·
Premium Member
Joined
·
70 Posts
I didn't read all the posts, but my way is stick to original quote and yes one gets better at the intricacies of quoting for profit.

If there are extras and I feel like I need it on a project, I have a simple formatted page called In Process Change Order...(mostly additions but also for subtractions) where changes are documented (handwritten and dated).

Other than that, its a "sometimes you get paid like lawyer and other times not"....it all evens out.
 

·
Registered
Joined
·
26 Posts
My quote is Titled: Proposal. I do this by interviewing the client. Asking what they want to achieve. Taking COPIOUS NOTES. And most important of all, LISTENING.

Then I go home and work it through my spreadsheet.

This includes things like Labor, materials, a 12% fee for paper, tape, plastic, brushes, Rollers, spray tips, and personal protective equipment.

My labor includes percentages for FICA, FUTA, unemployment, disability insurance, and property/casualty ins.

Also, my profit is invisibly built in here.

I retired 5 years ago, and I'm not doing this for my health.

Generally I come out ahead. Sometimes more than others. When, NOT SO MUCH, occurs, I go back and try to conceive why.

The unexamined life is not worth living.

Recently I underbid materials/product on a job. I explained this to the client, but also added: My Loss. I don't try and recover those costs. But I DO try and learn from them. I like to explain, good natured, that they got a GREAT DEAL.

That's also why if I OVERBID, and finish under budget, I keep that for my arithmetic and strategy follies.

Also, I'm trying to institute a labor saving incentives program. So if I estimate a job to run 11 days, but we finish in 9, or 10, Quality maintained, we split the savings 50:50 between the crew and the company.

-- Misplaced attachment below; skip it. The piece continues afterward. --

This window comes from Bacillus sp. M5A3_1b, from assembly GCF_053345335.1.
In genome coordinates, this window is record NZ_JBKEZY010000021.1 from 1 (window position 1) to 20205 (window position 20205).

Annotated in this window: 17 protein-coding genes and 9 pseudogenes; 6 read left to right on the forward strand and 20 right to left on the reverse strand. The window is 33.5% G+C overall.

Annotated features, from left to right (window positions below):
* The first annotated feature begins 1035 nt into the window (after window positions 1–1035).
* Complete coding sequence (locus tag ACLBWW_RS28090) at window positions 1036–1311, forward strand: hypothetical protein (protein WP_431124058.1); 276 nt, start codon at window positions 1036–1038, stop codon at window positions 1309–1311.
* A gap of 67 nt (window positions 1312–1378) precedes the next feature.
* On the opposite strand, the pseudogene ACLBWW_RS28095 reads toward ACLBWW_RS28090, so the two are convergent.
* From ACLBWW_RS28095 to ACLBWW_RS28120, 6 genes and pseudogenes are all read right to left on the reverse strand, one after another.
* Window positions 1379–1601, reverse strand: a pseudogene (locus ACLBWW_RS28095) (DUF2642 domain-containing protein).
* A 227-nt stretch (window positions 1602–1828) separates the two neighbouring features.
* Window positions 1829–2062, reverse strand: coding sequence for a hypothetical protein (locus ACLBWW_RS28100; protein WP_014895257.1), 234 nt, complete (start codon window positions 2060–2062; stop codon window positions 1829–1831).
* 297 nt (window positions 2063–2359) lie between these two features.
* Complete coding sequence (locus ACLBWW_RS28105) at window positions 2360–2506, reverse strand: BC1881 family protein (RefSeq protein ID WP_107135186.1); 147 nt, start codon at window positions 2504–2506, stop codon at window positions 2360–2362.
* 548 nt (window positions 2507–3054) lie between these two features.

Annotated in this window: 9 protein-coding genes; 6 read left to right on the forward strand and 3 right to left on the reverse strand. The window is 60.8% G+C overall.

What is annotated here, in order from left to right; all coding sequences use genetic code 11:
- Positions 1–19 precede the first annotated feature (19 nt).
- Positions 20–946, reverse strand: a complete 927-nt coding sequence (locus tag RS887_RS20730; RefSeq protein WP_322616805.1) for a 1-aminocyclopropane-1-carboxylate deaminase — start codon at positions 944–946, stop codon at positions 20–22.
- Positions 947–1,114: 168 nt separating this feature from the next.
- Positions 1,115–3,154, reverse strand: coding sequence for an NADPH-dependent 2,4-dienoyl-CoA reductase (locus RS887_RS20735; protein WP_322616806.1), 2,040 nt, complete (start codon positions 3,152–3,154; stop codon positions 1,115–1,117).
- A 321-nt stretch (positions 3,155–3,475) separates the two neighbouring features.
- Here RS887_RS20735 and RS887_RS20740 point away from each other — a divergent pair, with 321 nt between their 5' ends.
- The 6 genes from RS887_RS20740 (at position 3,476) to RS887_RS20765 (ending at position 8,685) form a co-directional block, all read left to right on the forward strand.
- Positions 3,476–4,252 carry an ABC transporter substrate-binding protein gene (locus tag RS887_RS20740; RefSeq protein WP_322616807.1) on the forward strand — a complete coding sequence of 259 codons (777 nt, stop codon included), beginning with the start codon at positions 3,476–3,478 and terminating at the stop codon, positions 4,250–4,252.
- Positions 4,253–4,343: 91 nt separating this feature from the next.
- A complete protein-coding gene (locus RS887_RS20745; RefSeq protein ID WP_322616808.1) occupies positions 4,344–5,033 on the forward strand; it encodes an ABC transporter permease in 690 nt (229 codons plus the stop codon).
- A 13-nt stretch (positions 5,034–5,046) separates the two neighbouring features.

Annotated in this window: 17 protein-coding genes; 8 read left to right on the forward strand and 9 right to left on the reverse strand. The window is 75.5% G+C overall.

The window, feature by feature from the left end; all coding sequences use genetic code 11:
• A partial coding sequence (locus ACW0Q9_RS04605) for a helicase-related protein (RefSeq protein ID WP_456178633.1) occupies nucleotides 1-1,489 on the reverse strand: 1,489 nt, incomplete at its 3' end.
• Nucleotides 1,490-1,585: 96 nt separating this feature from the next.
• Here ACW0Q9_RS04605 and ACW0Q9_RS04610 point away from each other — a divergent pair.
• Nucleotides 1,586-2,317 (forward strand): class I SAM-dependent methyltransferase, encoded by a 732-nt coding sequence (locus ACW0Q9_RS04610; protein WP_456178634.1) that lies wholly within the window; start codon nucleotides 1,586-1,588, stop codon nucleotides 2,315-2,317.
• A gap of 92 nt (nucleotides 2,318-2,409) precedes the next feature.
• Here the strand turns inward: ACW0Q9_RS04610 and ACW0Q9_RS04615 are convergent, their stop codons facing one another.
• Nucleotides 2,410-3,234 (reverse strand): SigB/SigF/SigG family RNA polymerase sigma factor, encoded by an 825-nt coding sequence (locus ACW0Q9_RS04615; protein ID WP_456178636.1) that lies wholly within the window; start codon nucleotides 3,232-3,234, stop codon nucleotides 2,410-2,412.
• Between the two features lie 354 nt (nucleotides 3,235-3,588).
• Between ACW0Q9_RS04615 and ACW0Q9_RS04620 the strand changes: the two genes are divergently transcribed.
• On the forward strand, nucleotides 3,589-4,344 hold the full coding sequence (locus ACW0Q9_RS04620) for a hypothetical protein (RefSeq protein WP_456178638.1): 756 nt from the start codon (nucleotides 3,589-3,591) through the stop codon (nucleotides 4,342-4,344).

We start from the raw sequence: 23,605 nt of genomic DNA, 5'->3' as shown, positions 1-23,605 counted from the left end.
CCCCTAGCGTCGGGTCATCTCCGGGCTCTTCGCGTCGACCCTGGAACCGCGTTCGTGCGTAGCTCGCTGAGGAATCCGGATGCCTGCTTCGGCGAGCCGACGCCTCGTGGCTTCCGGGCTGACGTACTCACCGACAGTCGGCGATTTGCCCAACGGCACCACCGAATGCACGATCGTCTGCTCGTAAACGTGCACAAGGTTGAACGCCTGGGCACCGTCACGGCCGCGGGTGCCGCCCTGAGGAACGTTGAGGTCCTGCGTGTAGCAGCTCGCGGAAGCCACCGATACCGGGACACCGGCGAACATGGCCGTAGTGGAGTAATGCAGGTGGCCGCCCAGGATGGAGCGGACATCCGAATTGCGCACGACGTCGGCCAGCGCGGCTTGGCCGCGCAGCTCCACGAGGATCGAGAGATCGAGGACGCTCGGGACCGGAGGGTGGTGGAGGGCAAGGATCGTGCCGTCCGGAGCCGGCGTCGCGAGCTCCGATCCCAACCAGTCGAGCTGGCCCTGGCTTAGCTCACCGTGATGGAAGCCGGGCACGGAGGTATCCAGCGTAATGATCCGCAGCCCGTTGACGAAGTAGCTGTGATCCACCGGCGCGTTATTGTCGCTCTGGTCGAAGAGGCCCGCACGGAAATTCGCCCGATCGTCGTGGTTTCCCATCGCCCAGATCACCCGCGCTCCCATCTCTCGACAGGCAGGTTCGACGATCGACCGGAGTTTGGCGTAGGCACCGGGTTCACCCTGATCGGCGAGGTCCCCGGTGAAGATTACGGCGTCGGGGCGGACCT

The client goes in knowing and expecting to pay x $$$ for a given project. To. me, they've already agreed to that value up front.

IMHO, we're professionals who've spent years, time, money and energy learning a trade. We pay for tools, insurances, Federal and Local taxes. We feed families and support the community. We have no reason to feel guilt nor shame for being reimbursed for our efforts and the risks we take in business.

I heard a fella once say: If youre self employed, you get to work HALF DAYS. And you can choose which ever 12 hours you wish.

Peter
Dresden Group, LLC
Dresden, Maine
Great answer and follows exactly along my lines of bidding jobs. I generally visualize the amount of hours, figure in materials, and add 15%. Draw up a proposal giving a start date if possible. And stating a 25% deposit due upon beginning of the job. I've always came out ahead. Sometimes better then others
 

·
Registered
Joined
·
33 Posts
My quote is Titled: Proposal. I do this by interviewing the client. Asking what they want to achieve. Taking COPIOUS NOTES. And most important of all, LISTENING.

Then I go home and work it through my spreadsheet.

This includes things like Labor, materials, a 12% fee for paper, tape, plastic, brushes, Rollers, spray tips, and personal protective equipment.

My labor includes percentages for FICA, FUTA, unemployment, disability insurance, and property/casualty ins.

Also, my profit is invisibly built in here.

I retired 5 years ago, and I'm not doing this for my health.

Generally I come out ahead. Sometimes more than others. When, NOT SO MUCH, occurs, I go back and try to conceive why.

The unexamined life is not worth living.

Recently I underbid materials/product on a job. I explained this to the client, but also added: My Loss. I don't try and recover those costs. But I DO try and learn from them. I like to explain, good natured, that they got a GREAT DEAL.

That's also why if I OVERBID, and finish under budget, I keep that for my arithmetic and strategy follies.

Also, I'm trying to institute a labor saving incentives program. So if I estimate a job to run 11 days, but we finish in 9, or 10, Quality maintained, we split the savings 50:50 between the crew and the company.

The client goes in knowing and expecting to pay x $$$ for a given project. To. me, they've already agreed to that value up front.

IMHO, we're professionals who've spent years, time, money and energy learning a trade. We pay for tools, insurances, Federal and Local taxes. We feed families and support the community. We have no reason to feel guilt nor shame for being reimbursed for our efforts and the risks we take in business.

I heard a fella once say: If youre self employed, you get to work HALF DAYS. And you can choose which ever 12 hours you wish.